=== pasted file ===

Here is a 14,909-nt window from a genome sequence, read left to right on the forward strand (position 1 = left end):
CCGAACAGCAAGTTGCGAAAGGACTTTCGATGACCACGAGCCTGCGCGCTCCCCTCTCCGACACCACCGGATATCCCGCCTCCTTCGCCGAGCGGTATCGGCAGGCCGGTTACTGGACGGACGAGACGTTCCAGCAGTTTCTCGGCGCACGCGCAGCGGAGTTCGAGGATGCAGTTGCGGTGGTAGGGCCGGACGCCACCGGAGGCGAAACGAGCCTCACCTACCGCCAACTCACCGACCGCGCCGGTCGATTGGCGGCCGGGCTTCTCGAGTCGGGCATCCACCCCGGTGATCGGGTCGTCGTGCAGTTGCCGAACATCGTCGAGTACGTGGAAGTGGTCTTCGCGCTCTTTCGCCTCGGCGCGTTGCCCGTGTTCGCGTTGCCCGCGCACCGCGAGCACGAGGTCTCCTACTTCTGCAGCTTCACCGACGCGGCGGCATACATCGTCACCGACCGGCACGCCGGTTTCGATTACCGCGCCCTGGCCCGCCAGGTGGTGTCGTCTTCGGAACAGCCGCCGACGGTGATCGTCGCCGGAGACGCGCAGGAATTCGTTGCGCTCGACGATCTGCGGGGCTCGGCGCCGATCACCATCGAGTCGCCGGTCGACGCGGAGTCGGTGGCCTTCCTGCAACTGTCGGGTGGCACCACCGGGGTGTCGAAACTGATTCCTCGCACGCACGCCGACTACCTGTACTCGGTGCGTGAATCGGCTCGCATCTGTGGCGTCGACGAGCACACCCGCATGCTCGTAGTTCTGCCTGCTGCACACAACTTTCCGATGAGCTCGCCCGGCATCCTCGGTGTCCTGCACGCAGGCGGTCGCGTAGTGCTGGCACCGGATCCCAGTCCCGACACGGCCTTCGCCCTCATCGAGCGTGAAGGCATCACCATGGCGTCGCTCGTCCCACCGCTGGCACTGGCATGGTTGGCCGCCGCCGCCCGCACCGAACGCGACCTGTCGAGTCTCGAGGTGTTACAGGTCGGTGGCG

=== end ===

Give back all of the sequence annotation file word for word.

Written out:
Here is a 14,909-nt window from a genome sequence, read left to right on the forward strand (position 1 = left end):
CCGAACAGCAAGTTGCGAAAGGACTTTCGATGACCACGAGCCTGCGCGCTCCCCTCTCCGACACCACCGGATATCCCGCCTCCTTCGCCGAGCGGTATCGGCAGGCCGGTTACTGGACGGACGAGACGTTCCAGCAGTTTCTCGGCGCACGCGCAGCGGAGTTCGAGGATGCAGTTGCGGTGGTAGGGCCGGACGCCACCGGAGGCGAAACGAGCCTCACCTACCGCCAACTCACCGACCGCGCCGGTCGATTGGCGGCCGGGCTTCTCGAGTCGGGCATCCACCCCGGTGATCGGGTCGTCGTGCAGTTGCCGAACATCGTCGAGTACGTGGAAGTGGTCTTCGCGCTCTTTCGCCTCGGCGCGTTGCCCGTGTTCGCGTTGCCCGCGCACCGCGAGCACGAGGTCTCCTACTTCTGCAGCTTCACCGACGCGGCGGCATACATCGTCACCGACCGGCACGCCGGTTTCGATTACCGCGCCCTGGCCCGCCAGGTGGTGTCGTCTTCGGAACAGCCGCCGACGGTGATCGTCGCCGGAGACGCGCAGGAATTCGTTGCGCTCGACGATCTGCGGGGCTCGGCGCCGATCACCATCGAGTCGCCGGTCGACGCGGAGTCGGTGGCCTTCCTGCAACTGTCGGGTGGCACCACCGGGGTGTCGAAACTGATTCCTCGCACGCACGCCGACTACCTGTACTCGGTGCGTGAATCGGCTCGCATCTGTGGCGTCGACGAGCACACCCGCATGCTCGTAGTTCTGCCTGCTGCACACAACTTTCCGATGAGCTCGCCCGGCATCCTCGGTGTCCTGCACGCAGGCGGTCGCGTAGTGCTGGCACCGGATCCCAGTCCCGACACGGCCTTCGCCCTCATCGAGCGTGAAGGCATCACCATGGCGTCGCTCGTCCCACCGCTGGCACTGGCATGGTTGGCCGCCGCCGCCCGCACCGAACGCGACCTGTCGAGTCTCGAGGTGTTACAGGTCGGTGGCG